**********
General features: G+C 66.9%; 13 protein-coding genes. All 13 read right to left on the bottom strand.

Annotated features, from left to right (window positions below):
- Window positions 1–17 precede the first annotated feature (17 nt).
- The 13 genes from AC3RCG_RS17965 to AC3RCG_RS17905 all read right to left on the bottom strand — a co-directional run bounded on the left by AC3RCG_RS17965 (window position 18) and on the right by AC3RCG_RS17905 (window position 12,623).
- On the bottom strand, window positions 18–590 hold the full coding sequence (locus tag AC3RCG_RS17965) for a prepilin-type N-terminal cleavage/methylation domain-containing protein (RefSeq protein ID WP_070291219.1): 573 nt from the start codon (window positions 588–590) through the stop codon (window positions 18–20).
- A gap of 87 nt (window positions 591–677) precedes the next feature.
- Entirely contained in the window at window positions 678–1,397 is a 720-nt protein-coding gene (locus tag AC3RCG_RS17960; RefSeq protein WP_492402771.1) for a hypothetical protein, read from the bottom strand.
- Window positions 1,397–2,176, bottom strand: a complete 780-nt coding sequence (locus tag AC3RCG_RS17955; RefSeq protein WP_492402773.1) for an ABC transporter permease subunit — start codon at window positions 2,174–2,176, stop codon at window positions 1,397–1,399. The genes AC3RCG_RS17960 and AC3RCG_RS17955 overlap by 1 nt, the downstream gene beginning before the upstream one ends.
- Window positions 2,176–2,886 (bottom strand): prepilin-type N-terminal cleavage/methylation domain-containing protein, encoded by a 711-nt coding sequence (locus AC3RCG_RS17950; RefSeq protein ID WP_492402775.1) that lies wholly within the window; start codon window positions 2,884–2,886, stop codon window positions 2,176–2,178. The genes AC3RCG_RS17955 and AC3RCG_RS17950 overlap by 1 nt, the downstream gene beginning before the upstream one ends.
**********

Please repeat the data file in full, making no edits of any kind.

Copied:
General features: G+C 66.9%; 13 protein-coding genes. All 13 read right to left on the bottom strand.

Annotated features, from left to right (window positions below):
- Window positions 1–17 precede the first annotated feature (17 nt).
- The 13 genes from AC3RCG_RS17965 to AC3RCG_RS17905 all read right to left on the bottom strand — a co-directional run bounded on the left by AC3RCG_RS17965 (window position 18) and on the right by AC3RCG_RS17905 (window position 12,623).
- On the bottom strand, window positions 18–590 hold the full coding sequence (locus tag AC3RCG_RS17965) for a prepilin-type N-terminal cleavage/methylation domain-containing protein (RefSeq protein ID WP_070291219.1): 573 nt from the start codon (window positions 588–590) through the stop codon (window positions 18–20).
- A gap of 87 nt (window positions 591–677) precedes the next feature.
- Entirely contained in the window at window positions 678–1,397 is a 720-nt protein-coding gene (locus tag AC3RCG_RS17960; RefSeq protein WP_492402771.1) for a hypothetical protein, read from the bottom strand.
- Window positions 1,397–2,176, bottom strand: a complete 780-nt coding sequence (locus tag AC3RCG_RS17955; RefSeq protein WP_492402773.1) for an ABC transporter permease subunit — start codon at window positions 2,174–2,176, stop codon at window positions 1,397–1,399. The genes AC3RCG_RS17960 and AC3RCG_RS17955 overlap by 1 nt, the downstream gene beginning before the upstream one ends.
- Window positions 2,176–2,886 (bottom strand): prepilin-type N-terminal cleavage/methylation domain-containing protein, encoded by a 711-nt coding sequence (locus AC3RCG_RS17950; RefSeq protein ID WP_492402775.1) that lies wholly within the window; start codon window positions 2,884–2,886, stop codon window positions 2,176–2,178. The genes AC3RCG_RS17955 and AC3RCG_RS17950 overlap by 1 nt, the downstream gene beginning before the upstream one ends.